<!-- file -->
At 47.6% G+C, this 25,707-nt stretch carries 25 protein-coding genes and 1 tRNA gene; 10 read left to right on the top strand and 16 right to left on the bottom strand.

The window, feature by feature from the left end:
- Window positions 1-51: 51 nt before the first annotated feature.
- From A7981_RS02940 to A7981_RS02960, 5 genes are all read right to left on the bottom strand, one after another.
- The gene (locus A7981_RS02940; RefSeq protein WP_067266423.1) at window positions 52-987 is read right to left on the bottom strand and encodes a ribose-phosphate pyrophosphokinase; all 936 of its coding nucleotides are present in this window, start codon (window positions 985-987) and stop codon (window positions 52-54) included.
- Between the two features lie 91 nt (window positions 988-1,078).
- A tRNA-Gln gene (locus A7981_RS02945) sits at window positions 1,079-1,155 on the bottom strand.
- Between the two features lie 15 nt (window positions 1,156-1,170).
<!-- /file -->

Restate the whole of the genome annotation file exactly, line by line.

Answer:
At 47.6% G+C, this 25,707-nt stretch carries 25 protein-coding genes and 1 tRNA gene; 10 read left to right on the top strand and 16 right to left on the bottom strand.

The window, feature by feature from the left end:
- Window positions 1-51: 51 nt before the first annotated feature.
- From A7981_RS02940 to A7981_RS02960, 5 genes are all read right to left on the bottom strand, one after another.
- The gene (locus A7981_RS02940; RefSeq protein WP_067266423.1) at window positions 52-987 is read right to left on the bottom strand and encodes a ribose-phosphate pyrophosphokinase; all 936 of its coding nucleotides are present in this window, start codon (window positions 985-987) and stop codon (window positions 52-54) included.
- Between the two features lie 91 nt (window positions 988-1,078).
- A tRNA-Gln gene (locus A7981_RS02945) sits at window positions 1,079-1,155 on the bottom strand.
- Between the two features lie 15 nt (window positions 1,156-1,170).